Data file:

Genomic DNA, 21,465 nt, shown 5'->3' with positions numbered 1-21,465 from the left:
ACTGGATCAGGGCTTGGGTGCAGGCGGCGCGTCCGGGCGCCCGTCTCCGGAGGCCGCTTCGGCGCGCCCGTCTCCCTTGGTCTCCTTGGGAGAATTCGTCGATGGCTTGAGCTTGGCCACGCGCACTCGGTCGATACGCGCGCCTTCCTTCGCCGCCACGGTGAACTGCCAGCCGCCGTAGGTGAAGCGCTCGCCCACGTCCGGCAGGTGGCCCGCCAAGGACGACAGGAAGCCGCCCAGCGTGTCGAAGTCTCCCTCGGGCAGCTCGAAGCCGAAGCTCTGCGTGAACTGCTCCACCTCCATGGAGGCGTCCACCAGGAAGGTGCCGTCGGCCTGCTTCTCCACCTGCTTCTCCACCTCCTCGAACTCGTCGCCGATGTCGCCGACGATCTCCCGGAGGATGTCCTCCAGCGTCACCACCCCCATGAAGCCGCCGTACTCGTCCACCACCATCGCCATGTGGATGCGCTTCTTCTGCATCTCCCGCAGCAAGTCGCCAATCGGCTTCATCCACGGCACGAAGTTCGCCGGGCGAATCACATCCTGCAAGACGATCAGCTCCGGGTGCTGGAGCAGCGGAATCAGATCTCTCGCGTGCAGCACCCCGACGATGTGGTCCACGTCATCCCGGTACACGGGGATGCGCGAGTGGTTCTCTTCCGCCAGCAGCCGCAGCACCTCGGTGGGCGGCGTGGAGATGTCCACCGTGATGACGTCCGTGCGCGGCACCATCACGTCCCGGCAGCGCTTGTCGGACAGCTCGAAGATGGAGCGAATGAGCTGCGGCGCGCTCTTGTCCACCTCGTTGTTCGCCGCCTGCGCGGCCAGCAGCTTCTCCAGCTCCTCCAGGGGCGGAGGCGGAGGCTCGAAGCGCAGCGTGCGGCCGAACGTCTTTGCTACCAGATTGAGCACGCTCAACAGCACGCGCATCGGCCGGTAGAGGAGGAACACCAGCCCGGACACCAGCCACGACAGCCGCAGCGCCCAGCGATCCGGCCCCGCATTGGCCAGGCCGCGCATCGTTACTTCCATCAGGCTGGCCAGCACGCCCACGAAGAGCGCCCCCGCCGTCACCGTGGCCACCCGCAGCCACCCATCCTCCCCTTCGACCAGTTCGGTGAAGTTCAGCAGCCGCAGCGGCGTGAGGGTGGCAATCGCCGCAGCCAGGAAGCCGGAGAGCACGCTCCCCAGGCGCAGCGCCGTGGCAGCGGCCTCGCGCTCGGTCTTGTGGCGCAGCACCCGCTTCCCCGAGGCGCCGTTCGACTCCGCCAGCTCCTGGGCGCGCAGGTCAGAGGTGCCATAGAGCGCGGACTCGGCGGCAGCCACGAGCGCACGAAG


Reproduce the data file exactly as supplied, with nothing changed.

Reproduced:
Genomic DNA, 21,465 nt, shown 5'->3' with positions numbered 1-21,465 from the left:
ACTGGATCAGGGCTTGGGTGCAGGCGGCGCGTCCGGGCGCCCGTCTCCGGAGGCCGCTTCGGCGCGCCCGTCTCCCTTGGTCTCCTTGGGAGAATTCGTCGATGGCTTGAGCTTGGCCACGCGCACTCGGTCGATACGCGCGCCTTCCTTCGCCGCCACGGTGAACTGCCAGCCGCCGTAGGTGAAGCGCTCGCCCACGTCCGGCAGGTGGCCCGCCAAGGACGACAGGAAGCCGCCCAGCGTGTCGAAGTCTCCCTCGGGCAGCTCGAAGCCGAAGCTCTGCGTGAACTGCTCCACCTCCATGGAGGCGTCCACCAGGAAGGTGCCGTCGGCCTGCTTCTCCACCTGCTTCTCCACCTCCTCGAACTCGTCGCCGATGTCGCCGACGATCTCCCGGAGGATGTCCTCCAGCGTCACCACCCCCATGAAGCCGCCGTACTCGTCCACCACCATCGCCATGTGGATGCGCTTCTTCTGCATCTCCCGCAGCAAGTCGCCAATCGGCTTCATCCACGGCACGAAGTTCGCCGGGCGAATCACATCCTGCAAGACGATCAGCTCCGGGTGCTGGAGCAGCGGAATCAGATCTCTCGCGTGCAGCACCCCGACGATGTGGTCCACGTCATCCCGGTACACGGGGATGCGCGAGTGGTTCTCTTCCGCCAGCAGCCGCAGCACCTCGGTGGGCGGCGTGGAGATGTCCACCGTGATGACGTCCGTGCGCGGCACCATCACGTCCCGGCAGCGCTTGTCGGACAGCTCGAAGATGGAGCGAATGAGCTGCGGCGCGCTCTTGTCCACCTCGTTGTTCGCCGCCTGCGCGGCCAGCAGCTTCTCCAGCTCCTCCAGGGGCGGAGGCGGAGGCTCGAAGCGCAGCGTGCGGCCGAACGTCTTTGCTACCAGATTGAGCACGCTCAACAGCACGCGCATCGGCCGGTAGAGGAGGAACACCAGCCCGGACACCAGCCACGACAGCCGCAGCGCCCAGCGATCCGGCCCCGCATTGGCCAGGCCGCGCATCGTTACTTCCATCAGGCTGGCCAGCACGCCCACGAAGAGCGCCCCCGCCGTCACCGTGGCCACCCGCAGCCACCCATCCTCCCCTTCGACCAGTTCGGTGAAGTTCAGCAGCCGCAGCGGCGTGAGGGTGGCAATCGCCGCAGCCAGGAAGCCGGAGAGCACGCTCCCCAGGCGCAGCGCCGTGGCAGCGGCCTCGCGCTCGGTCTTGTGGCGCAGCACCCGCTTCCCCGAGGCGCCGTTCGACTCCGCCAGCTCCTGGGCGCGCAGGTCAGAGGTGCCATAGAGCGCGGACTCGGCGGCAGCCACGAGCGCACGAAG